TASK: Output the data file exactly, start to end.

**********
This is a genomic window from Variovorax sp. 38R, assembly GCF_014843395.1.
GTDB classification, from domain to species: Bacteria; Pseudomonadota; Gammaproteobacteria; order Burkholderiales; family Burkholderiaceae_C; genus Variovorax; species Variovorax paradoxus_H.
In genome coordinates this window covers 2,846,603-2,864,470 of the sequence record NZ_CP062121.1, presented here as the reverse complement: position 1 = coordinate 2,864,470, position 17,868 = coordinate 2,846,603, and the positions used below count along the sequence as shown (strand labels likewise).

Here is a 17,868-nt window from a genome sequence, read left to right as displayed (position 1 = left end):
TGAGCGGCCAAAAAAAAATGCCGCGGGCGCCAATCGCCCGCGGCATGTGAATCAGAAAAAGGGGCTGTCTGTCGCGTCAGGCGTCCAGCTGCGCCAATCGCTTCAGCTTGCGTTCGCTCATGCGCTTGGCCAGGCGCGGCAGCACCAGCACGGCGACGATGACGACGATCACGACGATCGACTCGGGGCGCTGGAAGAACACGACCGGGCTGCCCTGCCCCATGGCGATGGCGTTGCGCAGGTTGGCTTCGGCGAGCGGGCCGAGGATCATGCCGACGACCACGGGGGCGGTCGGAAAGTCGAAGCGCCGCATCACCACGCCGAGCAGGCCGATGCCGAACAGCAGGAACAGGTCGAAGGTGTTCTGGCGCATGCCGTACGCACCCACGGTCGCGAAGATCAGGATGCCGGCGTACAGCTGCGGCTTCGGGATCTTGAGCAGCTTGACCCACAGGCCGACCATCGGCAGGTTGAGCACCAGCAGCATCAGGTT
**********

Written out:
This is a genomic window from Variovorax sp. 38R, assembly GCF_014843395.1.
GTDB classification, from domain to species: Bacteria; Pseudomonadota; Gammaproteobacteria; order Burkholderiales; family Burkholderiaceae_C; genus Variovorax; species Variovorax paradoxus_H.
In genome coordinates this window covers 2,846,603-2,864,470 of the sequence record NZ_CP062121.1, presented here as the reverse complement: position 1 = coordinate 2,864,470, position 17,868 = coordinate 2,846,603, and the positions used below count along the sequence as shown (strand labels likewise).

Here is a 17,868-nt window from a genome sequence, read left to right as displayed (position 1 = left end):
TGAGCGGCCAAAAAAAAATGCCGCGGGCGCCAATCGCCCGCGGCATGTGAATCAGAAAAAGGGGCTGTCTGTCGCGTCAGGCGTCCAGCTGCGCCAATCGCTTCAGCTTGCGTTCGCTCATGCGCTTGGCCAGGCGCGGCAGCACCAGCACGGCGACGATGACGACGATCACGACGATCGACTCGGGGCGCTGGAAGAACACGACCGGGCTGCCCTGCCCCATGGCGATGGCGTTGCGCAGGTTGGCTTCGGCGAGCGGGCCGAGGATCATGCCGACGACCACGGGGGCGGTCGGAAAGTCGAAGCGCCGCATCACCACGCCGAGCAGGCCGATGCCGAACAGCAGGAACAGGTCGAAGGTGTTCTGGCGCATGCCGTACGCACCCACGGTCGCGAAGATCAGGATGCCGGCGTACAGCTGCGGCTTCGGGATCTTGAGCAGCTTGACCCACAGGCCGACCATCGGCAGGTTGAGCACCAGCAGCATCAGGTT